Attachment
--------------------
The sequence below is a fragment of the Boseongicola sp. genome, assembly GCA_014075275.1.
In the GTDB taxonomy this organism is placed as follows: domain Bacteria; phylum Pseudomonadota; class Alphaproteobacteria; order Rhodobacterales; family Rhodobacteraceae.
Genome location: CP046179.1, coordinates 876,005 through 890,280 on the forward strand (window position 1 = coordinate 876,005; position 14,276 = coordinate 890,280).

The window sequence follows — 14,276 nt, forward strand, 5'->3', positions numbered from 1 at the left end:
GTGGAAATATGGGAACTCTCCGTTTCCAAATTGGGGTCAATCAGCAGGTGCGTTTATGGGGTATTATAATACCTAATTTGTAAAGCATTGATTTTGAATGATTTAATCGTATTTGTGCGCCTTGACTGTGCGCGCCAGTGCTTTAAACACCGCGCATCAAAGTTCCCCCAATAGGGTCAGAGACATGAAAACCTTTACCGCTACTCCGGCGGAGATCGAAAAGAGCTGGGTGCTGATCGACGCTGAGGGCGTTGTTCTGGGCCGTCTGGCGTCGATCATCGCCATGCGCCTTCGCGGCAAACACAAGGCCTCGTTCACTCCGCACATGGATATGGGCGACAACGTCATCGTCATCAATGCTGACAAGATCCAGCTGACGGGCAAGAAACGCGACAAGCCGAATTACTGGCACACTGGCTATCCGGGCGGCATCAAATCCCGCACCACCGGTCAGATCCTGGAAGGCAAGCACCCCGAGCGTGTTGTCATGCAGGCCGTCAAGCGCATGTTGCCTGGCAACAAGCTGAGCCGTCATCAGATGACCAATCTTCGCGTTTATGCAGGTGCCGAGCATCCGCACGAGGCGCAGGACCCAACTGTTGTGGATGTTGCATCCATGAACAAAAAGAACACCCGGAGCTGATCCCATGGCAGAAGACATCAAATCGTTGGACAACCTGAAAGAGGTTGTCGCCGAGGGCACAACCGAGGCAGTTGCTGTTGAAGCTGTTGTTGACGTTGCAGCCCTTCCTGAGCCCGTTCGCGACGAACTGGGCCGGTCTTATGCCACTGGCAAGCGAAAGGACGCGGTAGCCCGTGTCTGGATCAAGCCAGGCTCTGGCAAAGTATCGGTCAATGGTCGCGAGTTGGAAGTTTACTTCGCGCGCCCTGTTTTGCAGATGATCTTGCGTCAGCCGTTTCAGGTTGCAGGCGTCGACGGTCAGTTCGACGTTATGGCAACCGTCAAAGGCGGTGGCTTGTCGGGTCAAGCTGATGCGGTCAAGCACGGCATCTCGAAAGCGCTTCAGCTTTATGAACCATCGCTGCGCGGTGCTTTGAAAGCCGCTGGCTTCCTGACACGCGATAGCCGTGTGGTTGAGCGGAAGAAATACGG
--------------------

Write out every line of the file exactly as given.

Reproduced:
The sequence below is a fragment of the Boseongicola sp. genome, assembly GCA_014075275.1.
In the GTDB taxonomy this organism is placed as follows: domain Bacteria; phylum Pseudomonadota; class Alphaproteobacteria; order Rhodobacterales; family Rhodobacteraceae.
Genome location: CP046179.1, coordinates 876,005 through 890,280 on the forward strand (window position 1 = coordinate 876,005; position 14,276 = coordinate 890,280).

The window sequence follows — 14,276 nt, forward strand, 5'->3', positions numbered from 1 at the left end:
GTGGAAATATGGGAACTCTCCGTTTCCAAATTGGGGTCAATCAGCAGGTGCGTTTATGGGGTATTATAATACCTAATTTGTAAAGCATTGATTTTGAATGATTTAATCGTATTTGTGCGCCTTGACTGTGCGCGCCAGTGCTTTAAACACCGCGCATCAAAGTTCCCCCAATAGGGTCAGAGACATGAAAACCTTTACCGCTACTCCGGCGGAGATCGAAAAGAGCTGGGTGCTGATCGACGCTGAGGGCGTTGTTCTGGGCCGTCTGGCGTCGATCATCGCCATGCGCCTTCGCGGCAAACACAAGGCCTCGTTCACTCCGCACATGGATATGGGCGACAACGTCATCGTCATCAATGCTGACAAGATCCAGCTGACGGGCAAGAAACGCGACAAGCCGAATTACTGGCACACTGGCTATCCGGGCGGCATCAAATCCCGCACCACCGGTCAGATCCTGGAAGGCAAGCACCCCGAGCGTGTTGTCATGCAGGCCGTCAAGCGCATGTTGCCTGGCAACAAGCTGAGCCGTCATCAGATGACCAATCTTCGCGTTTATGCAGGTGCCGAGCATCCGCACGAGGCGCAGGACCCAACTGTTGTGGATGTTGCATCCATGAACAAAAAGAACACCCGGAGCTGATCCCATGGCAGAAGACATCAAATCGTTGGACAACCTGAAAGAGGTTGTCGCCGAGGGCACAACCGAGGCAGTTGCTGTTGAAGCTGTTGTTGACGTTGCAGCCCTTCCTGAGCCCGTTCGCGACGAACTGGGCCGGTCTTATGCCACTGGCAAGCGAAAGGACGCGGTAGCCCGTGTCTGGATCAAGCCAGGCTCTGGCAAAGTATCGGTCAATGGTCGCGAGTTGGAAGTTTACTTCGCGCGCCCTGTTTTGCAGATGATCTTGCGTCAGCCGTTTCAGGTTGCAGGCGTCGACGGTCAGTTCGACGTTATGGCAACCGTCAAAGGCGGTGGCTTGTCGGGTCAAGCTGATGCGGTCAAGCACGGCATCTCGAAAGCGCTTCAGCTTTATGAACCATCGCTGCGCGGTGCTTTGAAAGCCGCTGGCTTCCTGACACGCGATAGCCGTGTGGTTGAGCGGAAGAAATACGG